More of the novel yet uninteresting same
The problem with covers is that there is no guarantee that the listener is aware of the original, and therefore any changes or improvements will be missed. Apparently, Danny Kroha did some wild things on his solo sophomore to these established blues and folk standards, incorporating different versions into one amalgam unlike anything before. However, without any of that context, Detroit Blues delivers nothing entertaining. The liner notes might be full of novel instruments, yet they produce no interesting sounds as songs blur together and it sits in the center of any scale, neither too clean nor dirty, warm or cold, sharp or pleasant to be intriguing.
Kroha got his start with The Gories, a punk and garage rock band from Detroit with a clear love of old-school blues. At first, one would think that the raw sound of blues was simply a product of the pandemic, which has lead many folk and country artists to record in their homes with their tours canceled and their income diminished. However, that is not the case with Kroha since his first record, Angles Watching Over Me, was just as ramshackle and intentionally discordant. The guitars sound like their insides were violently ripped out of their body and the position of Kroha’s vocals are left to chance. Occasionally there’s a bit of bass jug resembling a digeridoo or something that would open a Crowded House song, on “Run Johnny,” the only instrumental here, or a kazoo on “Adam and Eve” alongside fuller, more consistent strumming. “Leavin’ Blues” comes the closest to working with the most interesting interplay, a consistent fidelity, and flavorful little licks. Yet, it is the exception to this otherwise dreary and miserable experience.
The most succinct portrait of the album’s problems can be found on “Oh Death,” where Kroha exaggerates and extends syllables in a matter fitting of a song about imminent death. However, the tone of the song is out of whack. The main riff oscillates between a pretty, clean acoustic tone and a shrill, sharp one that sounds like the guitar strings are about to snap from being tied too tightly. It’s an intriguing combination of sounds, and these two avenues have potential on their own or working together, yet they either don’t feel deliberate or aren’t executed well enough. “Little Lulie” has one of the cleaner tones and a more urgent tempo, yet the melody is utterly boring and repetitive. On the other hand, “Way Down In Florida On A Hog” is springy and shrill, yet it feels entirely improvisational without any of the fire or energy to make it work.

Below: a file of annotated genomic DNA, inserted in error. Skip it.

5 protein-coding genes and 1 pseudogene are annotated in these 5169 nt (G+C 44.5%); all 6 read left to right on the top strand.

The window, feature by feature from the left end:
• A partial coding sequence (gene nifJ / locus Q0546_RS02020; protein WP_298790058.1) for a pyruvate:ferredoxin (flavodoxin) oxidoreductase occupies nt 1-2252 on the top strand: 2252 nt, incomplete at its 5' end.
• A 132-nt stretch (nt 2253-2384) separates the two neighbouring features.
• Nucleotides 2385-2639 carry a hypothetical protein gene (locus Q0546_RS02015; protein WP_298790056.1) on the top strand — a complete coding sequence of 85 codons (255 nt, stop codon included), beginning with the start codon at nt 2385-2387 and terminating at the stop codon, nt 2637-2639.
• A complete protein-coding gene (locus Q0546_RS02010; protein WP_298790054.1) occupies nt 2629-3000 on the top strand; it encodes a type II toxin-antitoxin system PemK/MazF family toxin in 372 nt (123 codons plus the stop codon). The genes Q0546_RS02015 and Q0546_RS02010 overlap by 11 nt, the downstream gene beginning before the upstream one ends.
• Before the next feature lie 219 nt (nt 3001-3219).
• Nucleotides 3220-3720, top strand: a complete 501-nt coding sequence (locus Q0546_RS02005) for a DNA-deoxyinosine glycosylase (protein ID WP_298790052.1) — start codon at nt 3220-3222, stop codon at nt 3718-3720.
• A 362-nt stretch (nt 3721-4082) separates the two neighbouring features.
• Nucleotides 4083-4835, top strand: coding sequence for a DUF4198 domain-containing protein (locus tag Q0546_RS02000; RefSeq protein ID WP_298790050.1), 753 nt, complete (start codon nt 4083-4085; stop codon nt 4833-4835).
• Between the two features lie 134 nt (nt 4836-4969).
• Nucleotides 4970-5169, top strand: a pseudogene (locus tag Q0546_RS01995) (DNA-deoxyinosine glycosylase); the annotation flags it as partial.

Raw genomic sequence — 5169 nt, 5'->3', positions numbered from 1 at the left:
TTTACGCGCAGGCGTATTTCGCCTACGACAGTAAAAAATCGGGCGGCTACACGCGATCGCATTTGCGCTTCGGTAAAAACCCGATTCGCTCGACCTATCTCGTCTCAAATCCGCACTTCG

None of this is helped by an omnipresent stomping that is just quiet enough to have no punch and just loud enough to be impossible to ignore, and the attempts to jazz up this formula with shakers on “I’ll be Rested” aren’t enough. Kroha’s performance fits into the same no man’s land, going for zany scatting on “Rich Girl, Poor Girl” and ominous drawl on “Come Out the Wilderness” and doing neither especially well. However, the arbitrary vocal placement in the mix does him no favors. Even with the loads of instruments that are supposed to be present, the end result of Detroit Blues is a homogeneous experience with little to offer and even less to those who heard it all the first time.